An increasing number of municipalities have less money available for basic cultural facilities such as the library, amateur association or cultural center. The Council for Culture warns about the consequences of this and advocates more investment in local and regional culture.
Culture brings people together and that often starts in the own municipality. But then there must be a basic offer, writes the Council for Culture, the government’s legal advisory body for art, culture and media. ‘If there are not enough resources for basic facilities, this will have consequences for the well-being and coexistence of residents. It also makes a municipality less attractive as a business location.’ That is why, precisely with a view to the municipal elections, the council is now issuing a cry from the heart: ‘Bring the cultural base in order for everyone, in every municipality, everywhere in the Netherlands.’
‘Invest in local cultural ecosystem’
The government plans to make an extra EUR 170 million structurally available every year for culture, heritage and media. Additional investments will only bear fruit if municipalities and provinces continue to commit themselves to strengthening their cultural ecosystem and choose to invest in it in the coming period, the council writes in the document De Culturele Basis op Orde (PDF). In many smaller municipalities, basic cultural facilities have (partly) disappeared. In a number of municipalities, for example, the library is in order, but again there is a lack of music associations or a local media supply. ‘This jeopardizes the minimum basic level of facilities and thus the connecting value of culture for society.’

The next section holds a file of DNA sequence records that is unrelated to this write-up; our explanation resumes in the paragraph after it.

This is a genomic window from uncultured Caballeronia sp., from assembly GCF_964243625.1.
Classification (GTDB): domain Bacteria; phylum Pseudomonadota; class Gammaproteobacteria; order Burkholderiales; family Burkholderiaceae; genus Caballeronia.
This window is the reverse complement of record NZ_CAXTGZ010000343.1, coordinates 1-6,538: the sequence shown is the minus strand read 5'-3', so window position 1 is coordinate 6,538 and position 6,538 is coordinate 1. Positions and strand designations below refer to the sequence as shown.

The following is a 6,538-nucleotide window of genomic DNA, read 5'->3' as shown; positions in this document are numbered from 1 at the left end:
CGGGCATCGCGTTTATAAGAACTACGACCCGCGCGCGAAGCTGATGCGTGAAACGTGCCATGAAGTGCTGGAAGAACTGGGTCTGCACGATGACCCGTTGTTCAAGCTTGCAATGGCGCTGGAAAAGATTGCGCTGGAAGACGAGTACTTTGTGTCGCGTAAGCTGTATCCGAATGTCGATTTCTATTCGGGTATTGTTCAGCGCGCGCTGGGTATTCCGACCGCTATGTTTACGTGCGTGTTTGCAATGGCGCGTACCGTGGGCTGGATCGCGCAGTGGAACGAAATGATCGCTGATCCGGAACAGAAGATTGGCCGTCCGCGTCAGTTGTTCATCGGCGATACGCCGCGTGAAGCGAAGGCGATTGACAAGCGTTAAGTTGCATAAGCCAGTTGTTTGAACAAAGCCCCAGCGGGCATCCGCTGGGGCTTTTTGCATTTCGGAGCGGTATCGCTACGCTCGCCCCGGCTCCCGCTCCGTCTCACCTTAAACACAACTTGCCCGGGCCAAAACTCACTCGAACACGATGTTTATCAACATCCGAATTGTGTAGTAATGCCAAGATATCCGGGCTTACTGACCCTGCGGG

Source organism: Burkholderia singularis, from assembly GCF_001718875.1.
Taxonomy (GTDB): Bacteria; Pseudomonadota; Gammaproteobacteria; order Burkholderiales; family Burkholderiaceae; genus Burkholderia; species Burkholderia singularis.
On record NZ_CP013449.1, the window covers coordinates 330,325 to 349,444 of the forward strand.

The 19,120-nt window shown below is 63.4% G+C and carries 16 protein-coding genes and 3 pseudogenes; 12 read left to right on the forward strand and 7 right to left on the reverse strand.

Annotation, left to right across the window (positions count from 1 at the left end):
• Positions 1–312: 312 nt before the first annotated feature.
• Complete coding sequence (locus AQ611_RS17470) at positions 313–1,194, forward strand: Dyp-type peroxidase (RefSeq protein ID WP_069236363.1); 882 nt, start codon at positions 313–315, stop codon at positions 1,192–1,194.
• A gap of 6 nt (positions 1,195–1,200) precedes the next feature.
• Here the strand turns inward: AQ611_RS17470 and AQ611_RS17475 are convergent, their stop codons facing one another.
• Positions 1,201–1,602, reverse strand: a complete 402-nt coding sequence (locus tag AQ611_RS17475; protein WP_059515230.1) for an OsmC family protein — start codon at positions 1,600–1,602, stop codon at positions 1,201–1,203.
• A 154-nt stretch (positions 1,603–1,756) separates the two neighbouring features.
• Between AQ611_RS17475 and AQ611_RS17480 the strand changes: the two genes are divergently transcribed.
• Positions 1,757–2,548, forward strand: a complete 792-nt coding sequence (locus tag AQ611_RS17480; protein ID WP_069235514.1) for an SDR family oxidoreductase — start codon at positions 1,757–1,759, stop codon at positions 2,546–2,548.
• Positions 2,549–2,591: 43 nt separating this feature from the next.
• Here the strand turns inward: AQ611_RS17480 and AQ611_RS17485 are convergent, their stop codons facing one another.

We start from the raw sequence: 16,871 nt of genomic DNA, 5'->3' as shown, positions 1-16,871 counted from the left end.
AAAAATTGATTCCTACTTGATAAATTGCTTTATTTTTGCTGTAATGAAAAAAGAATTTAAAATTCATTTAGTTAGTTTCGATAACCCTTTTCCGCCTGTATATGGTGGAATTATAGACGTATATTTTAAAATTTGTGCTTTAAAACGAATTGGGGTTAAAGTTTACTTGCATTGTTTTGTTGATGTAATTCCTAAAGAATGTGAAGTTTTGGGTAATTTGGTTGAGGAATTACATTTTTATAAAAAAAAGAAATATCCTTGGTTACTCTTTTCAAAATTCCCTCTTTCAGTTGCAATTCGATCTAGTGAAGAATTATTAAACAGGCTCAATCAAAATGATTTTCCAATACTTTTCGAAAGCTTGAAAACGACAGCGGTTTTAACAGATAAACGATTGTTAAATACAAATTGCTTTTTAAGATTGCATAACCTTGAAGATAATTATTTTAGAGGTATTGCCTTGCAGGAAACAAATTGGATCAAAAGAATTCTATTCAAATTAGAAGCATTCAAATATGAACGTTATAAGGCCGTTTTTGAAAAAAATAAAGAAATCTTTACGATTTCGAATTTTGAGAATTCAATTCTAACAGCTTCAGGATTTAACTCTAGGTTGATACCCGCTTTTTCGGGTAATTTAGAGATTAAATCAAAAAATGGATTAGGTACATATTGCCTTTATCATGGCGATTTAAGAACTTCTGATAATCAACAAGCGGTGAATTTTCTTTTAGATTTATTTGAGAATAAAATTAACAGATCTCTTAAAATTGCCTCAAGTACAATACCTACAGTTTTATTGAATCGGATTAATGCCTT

‘Municipalities and provinces can make the difference’
According to the council, there are a number of areas in which every municipality, alone or in collaboration with neighboring municipalities, can invest. Think of amateur art, cultural education, libraries, local media and heritage. ‘These facilities have been under pressure for some time, and the corona crisis has further reduced the effectiveness of municipalities. At the same time, it is precisely here that the connection is created in society. These are places where people come together to share stories, visions, concerns and experiences, develop creatively or artistically, deepen their knowledge and enrich themselves as a community. Here it is the municipalities and provinces, and only then the central government, that can make the difference between cultural drought and a fertile breeding ground for fun, in-depth and debate.’
Municipal investment agenda
Incidentally, the Council does not make any concrete recommendations about the level of the recommended investments. It is not up to the advisory body to calculate what amounts individual municipalities should allocate for culture. The Council does, however, identify a number of priorities for culture and media policy that are relevant to each municipality. Municipalities that want to get started can use the investment agenda in the document to see where meaningful cultural spending can be started.